KARACHI, Pakistan, Sept. 13 (UPI) -- Pakistani media and critics, enraged over the deaths of hundreds in the factory fires in Karachi and Lahore, targeted government agencies for the disasters.
With the death toll from the same-day Tuesday fires in a Karachi textile plant and a Lahore shoe factory already topping 300 and still rising, an editorial in the Dawn, the country's main English language newspaper, said the Karachi blaze, the country's worst industrial disaster, "will be seared in memory as the Pakistani worker's 9/11."
"Like the factory fire that struck Lahore on the same day killing over 20 people, (the Karachi fire) had long been building up in the casinos of government officials who make their fortune gambling on the lives of the hapless millions," it said.
The editorial said questions "are being asked about the non-implementation of safety standards and the massive corruption in government ranks which led to such flagrant violations of the law."
The editorial said all factories in the country should immediately undergo regular inspections and a thorough cleanup as they are currently "concentration camps where workers are denied their basic rights."
Anything short of such a cleanup would "be an insult to the hundreds who over the years have paid with their lives for a system that is rotten to the core," the Dawn editorial said.
Pakistan's News International, which said the death toll in the Karachi fire alone had reached 289, reported a group of civil society members, after visiting the fire site, said in a statement, "The entire state, including the government, the bureaucracy, the policymakers, the state departments especially those concerning enforcement of labor laws and building codes are responsible for these deaths as they silently and criminally allow violation of laws and regulations established to ensure health and safety provisions at work."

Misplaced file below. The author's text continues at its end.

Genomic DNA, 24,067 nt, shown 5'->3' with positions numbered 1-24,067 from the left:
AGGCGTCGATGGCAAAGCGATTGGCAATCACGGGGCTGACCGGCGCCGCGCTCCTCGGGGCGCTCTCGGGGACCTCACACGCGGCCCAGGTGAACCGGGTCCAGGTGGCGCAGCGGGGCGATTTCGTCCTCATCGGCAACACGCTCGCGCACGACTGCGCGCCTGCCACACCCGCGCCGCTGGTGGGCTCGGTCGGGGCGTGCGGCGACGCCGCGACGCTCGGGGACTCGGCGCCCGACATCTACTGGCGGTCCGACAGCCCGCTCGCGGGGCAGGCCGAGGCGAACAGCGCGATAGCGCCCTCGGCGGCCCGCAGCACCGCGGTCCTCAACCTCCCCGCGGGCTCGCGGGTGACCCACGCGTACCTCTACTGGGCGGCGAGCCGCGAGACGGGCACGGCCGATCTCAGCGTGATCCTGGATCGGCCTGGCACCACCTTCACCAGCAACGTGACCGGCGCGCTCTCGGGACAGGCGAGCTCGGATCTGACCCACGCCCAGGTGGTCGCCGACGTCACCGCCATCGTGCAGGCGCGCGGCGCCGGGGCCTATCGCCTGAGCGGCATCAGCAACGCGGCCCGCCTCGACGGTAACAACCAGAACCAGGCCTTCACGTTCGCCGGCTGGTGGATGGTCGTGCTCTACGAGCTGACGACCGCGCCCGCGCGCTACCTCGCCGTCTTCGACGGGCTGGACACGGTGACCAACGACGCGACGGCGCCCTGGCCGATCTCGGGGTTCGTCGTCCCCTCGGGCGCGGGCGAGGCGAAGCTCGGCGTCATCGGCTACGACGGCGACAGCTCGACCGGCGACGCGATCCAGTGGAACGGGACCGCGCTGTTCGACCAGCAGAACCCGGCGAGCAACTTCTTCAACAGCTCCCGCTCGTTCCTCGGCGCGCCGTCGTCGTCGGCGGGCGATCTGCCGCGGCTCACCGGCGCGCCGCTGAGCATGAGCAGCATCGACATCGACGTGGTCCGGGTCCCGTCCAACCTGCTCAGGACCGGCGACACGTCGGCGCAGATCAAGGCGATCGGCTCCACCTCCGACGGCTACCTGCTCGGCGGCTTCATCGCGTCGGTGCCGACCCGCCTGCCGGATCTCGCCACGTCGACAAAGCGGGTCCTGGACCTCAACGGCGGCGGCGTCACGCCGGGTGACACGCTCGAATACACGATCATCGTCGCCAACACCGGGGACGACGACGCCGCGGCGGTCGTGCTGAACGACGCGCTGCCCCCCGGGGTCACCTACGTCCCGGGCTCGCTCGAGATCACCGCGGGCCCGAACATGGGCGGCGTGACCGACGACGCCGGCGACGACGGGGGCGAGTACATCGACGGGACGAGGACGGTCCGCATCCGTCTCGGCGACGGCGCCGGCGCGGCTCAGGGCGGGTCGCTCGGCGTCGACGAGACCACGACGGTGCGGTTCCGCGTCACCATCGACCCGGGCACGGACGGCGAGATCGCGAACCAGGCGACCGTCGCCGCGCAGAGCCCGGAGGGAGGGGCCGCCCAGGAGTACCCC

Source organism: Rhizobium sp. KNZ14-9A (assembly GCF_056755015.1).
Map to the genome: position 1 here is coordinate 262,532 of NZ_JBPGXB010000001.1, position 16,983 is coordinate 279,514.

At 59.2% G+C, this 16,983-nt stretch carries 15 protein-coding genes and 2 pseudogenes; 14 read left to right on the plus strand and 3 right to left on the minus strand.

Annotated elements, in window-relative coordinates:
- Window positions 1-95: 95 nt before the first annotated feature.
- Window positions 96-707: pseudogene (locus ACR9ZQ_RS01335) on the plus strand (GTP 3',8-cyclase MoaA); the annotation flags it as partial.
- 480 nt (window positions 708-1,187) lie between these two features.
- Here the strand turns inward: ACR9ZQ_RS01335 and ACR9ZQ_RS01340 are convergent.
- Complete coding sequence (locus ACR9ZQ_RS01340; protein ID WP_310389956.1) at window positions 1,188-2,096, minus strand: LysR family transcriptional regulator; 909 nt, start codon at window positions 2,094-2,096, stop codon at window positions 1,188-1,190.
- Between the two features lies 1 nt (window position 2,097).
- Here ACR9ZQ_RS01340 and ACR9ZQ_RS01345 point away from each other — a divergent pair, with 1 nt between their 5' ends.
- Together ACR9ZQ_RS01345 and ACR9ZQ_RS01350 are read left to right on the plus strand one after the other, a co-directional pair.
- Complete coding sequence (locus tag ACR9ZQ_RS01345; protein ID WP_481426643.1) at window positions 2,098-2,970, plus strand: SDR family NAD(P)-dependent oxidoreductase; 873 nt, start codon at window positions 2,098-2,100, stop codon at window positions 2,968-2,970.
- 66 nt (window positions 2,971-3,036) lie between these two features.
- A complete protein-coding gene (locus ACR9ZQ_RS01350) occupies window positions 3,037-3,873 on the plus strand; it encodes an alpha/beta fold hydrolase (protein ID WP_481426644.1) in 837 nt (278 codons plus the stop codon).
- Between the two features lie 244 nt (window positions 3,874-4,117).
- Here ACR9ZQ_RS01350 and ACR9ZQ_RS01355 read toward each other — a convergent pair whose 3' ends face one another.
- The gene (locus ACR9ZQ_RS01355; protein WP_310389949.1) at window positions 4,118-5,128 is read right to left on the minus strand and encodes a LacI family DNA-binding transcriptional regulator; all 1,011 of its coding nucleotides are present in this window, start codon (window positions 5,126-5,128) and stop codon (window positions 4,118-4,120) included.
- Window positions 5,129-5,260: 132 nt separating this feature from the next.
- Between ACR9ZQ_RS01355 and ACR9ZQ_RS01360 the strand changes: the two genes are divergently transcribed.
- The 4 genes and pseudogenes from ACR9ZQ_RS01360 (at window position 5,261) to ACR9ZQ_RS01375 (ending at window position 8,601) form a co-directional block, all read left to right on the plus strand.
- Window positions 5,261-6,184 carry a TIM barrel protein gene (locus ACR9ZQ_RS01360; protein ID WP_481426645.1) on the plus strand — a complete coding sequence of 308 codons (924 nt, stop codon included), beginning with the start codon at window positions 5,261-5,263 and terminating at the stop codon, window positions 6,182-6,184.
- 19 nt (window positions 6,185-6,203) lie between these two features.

The group said the Karachi factory did not have emergency exits, forcing the workers to jump out of the windows when the fire erupted, the News reported. The group was quoted as saying the building itself stood as a gross violation of building control laws as there were three separate production units making candles, plastic and garments at the site.
The News said hundreds of industrial workers in Karachi demonstrated Wednesday to protest the loss of lives in the two fires with a National Trade Union Federation representative saying such incidents are common as factories are set up in residential areas.
The News said several dozen workers at the Karachi site had still not been accounted for as firefighters had not been able to reach the basement. Those killed included 17 women and seven children who had accompanied their mothers to the factory, it said.
The Lahore shoe factory fire killed at least 25 people, The New York Times reported.
In the fire in Karachi, the Times said the poorly paid workers in the textile factory had only one exit to escape as others had been locked. Some of them had to jump from top floors as flames spread through the building.
In Lahore, officials blamed a generator that caught fire and ignited chemicals stored nearby in the factory, which was illegally located in a residential area, the Times said.
The report said the textile sector provides a major source of foreign exchange for the country and accounts for 38 percent of the manufacturing workforce. The report said authorities were looking for the owner of the factory and his nephew.
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